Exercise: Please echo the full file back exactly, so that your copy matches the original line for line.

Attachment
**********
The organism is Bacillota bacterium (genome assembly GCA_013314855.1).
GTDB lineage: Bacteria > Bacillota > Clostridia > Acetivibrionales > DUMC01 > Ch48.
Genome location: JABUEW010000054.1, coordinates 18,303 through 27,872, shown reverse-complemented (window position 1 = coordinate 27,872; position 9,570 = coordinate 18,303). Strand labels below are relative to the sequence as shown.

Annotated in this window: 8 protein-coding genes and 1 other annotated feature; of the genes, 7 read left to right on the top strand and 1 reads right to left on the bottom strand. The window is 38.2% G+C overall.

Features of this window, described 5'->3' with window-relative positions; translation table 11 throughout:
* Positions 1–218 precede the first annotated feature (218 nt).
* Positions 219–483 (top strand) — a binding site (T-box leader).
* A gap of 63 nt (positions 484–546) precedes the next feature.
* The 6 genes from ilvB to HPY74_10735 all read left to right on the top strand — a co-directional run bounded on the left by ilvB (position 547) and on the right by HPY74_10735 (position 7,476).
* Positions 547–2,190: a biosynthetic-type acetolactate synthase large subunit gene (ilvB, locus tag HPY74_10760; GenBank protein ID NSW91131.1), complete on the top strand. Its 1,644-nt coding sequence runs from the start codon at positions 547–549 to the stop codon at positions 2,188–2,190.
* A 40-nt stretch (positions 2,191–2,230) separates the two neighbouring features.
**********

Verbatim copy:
The organism is Bacillota bacterium (genome assembly GCA_013314855.1).
GTDB lineage: Bacteria > Bacillota > Clostridia > Acetivibrionales > DUMC01 > Ch48.
Genome location: JABUEW010000054.1, coordinates 18,303 through 27,872, shown reverse-complemented (window position 1 = coordinate 27,872; position 9,570 = coordinate 18,303). Strand labels below are relative to the sequence as shown.

Annotated in this window: 8 protein-coding genes and 1 other annotated feature; of the genes, 7 read left to right on the top strand and 1 reads right to left on the bottom strand. The window is 38.2% G+C overall.

Features of this window, described 5'->3' with window-relative positions; translation table 11 throughout:
* Positions 1–218 precede the first annotated feature (218 nt).
* Positions 219–483 (top strand) — a binding site (T-box leader).
* A gap of 63 nt (positions 484–546) precedes the next feature.
* The 6 genes from ilvB to HPY74_10735 all read left to right on the top strand — a co-directional run bounded on the left by ilvB (position 547) and on the right by HPY74_10735 (position 7,476).
* Positions 547–2,190: a biosynthetic-type acetolactate synthase large subunit gene (ilvB, locus tag HPY74_10760; GenBank protein ID NSW91131.1), complete on the top strand. Its 1,644-nt coding sequence runs from the start codon at positions 547–549 to the stop codon at positions 2,188–2,190.
* A 40-nt stretch (positions 2,191–2,230) separates the two neighbouring features.